For the Democrats, the money advantage at this point goes to Scarcelli, who is obviously using some serious personal resources to blitz the airwaves and go out with a bang. But will it be enough to vault her over a poorly received convention performance? Rowe looks to be out of financial juice and the question for him is whether he gained enough serious momentum after a positive convention showing. Mitchell and McGowan are treading water money-wise, thanks to their public financing. Depending on how Scarcelli's advertising campaign goes, they may need to make sure they have enough to rebut any potential attack.

The Independents don't have to worry so much about their fundraising at this point because their sights are set on November. But Cutler, who raised just $14,000 this period, seriously underperformed his previous showing. Overall, he's raised about $345,000 from outside donors and contributed about $240,000 of his own money. But the big news here is Shawn Moody, owner of Moody’s Collision Centers, who loaned his campaign $500,000 on April 21, though he has raised no private donations.

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Comments

 's picture

Regardless of party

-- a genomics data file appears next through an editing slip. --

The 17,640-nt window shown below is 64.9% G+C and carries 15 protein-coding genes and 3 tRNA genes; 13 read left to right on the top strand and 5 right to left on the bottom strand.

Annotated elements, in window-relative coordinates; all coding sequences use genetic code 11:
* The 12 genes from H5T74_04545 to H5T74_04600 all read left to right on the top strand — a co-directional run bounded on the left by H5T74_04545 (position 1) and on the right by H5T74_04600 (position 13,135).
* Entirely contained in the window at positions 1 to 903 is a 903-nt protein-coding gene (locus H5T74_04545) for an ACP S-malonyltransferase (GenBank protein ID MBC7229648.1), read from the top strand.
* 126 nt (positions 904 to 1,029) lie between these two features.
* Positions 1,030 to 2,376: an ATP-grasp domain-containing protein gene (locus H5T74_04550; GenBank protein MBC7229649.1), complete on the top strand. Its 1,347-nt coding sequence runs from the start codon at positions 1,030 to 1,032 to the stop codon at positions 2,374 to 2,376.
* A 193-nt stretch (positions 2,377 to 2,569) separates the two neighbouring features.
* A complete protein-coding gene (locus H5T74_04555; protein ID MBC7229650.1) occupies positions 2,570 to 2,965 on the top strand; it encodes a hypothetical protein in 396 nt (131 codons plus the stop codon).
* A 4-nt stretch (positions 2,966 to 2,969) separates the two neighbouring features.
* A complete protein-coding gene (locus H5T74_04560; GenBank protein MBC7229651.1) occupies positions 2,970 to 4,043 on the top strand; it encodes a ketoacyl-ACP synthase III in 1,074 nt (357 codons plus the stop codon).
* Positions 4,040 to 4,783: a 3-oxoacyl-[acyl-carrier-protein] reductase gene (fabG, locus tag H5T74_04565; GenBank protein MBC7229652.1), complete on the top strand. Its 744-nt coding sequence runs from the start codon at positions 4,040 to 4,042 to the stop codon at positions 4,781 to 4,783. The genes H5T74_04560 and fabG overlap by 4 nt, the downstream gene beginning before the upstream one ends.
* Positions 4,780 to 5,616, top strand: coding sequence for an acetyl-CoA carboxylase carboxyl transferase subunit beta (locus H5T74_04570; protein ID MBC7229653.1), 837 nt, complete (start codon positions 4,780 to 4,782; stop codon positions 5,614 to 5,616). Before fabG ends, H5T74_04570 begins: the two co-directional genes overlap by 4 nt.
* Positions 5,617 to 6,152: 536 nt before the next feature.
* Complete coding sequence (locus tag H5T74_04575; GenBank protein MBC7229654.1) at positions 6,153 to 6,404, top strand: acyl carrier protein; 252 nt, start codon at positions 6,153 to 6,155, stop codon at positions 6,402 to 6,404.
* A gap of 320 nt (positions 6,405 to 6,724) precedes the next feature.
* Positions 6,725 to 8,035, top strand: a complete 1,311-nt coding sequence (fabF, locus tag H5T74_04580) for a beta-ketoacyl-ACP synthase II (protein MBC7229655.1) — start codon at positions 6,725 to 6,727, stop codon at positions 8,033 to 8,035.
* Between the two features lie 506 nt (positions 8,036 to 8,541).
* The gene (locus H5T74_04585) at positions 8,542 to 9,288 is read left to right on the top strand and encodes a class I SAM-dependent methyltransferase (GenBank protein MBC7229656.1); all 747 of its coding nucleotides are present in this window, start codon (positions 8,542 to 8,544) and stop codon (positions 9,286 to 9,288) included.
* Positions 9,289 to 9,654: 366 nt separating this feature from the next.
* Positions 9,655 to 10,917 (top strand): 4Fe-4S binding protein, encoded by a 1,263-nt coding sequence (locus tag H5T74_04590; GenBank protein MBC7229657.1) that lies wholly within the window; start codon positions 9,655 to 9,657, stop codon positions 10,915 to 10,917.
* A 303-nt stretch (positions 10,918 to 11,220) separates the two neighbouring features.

Regardless of party affiliation I believe you will find find it difficult to find sincere and honest people entering the Governors race. The last one in memory was Jim Longley.

Election spending

I disagre with skippy on clean election funding,I believe it is a good idea that makes candidates less beholden to speial interest donors!

RAYMOND FRECHETTE's picture

Unbelievable that people

Unbelievable that people would spend so much for a job that pays so little. Can we honestly trust anyone like that? I do not favor so called clean election laws where any person can declare themselves a candidate and after doing relatively little be able to raid the public (taxpayer money) treasury for such exhorbitant funding. A limit should be placed on how much these people can spend and it should be private and not public money that elects them. Make no mistake, all these candidates have a set mind on what they plan to do when and if elected. Look closely at the biggest spenders as it will be your money they will be spending. Also, look at their work history, and how they made their money. Did their past history include taking advantage of every give away government program?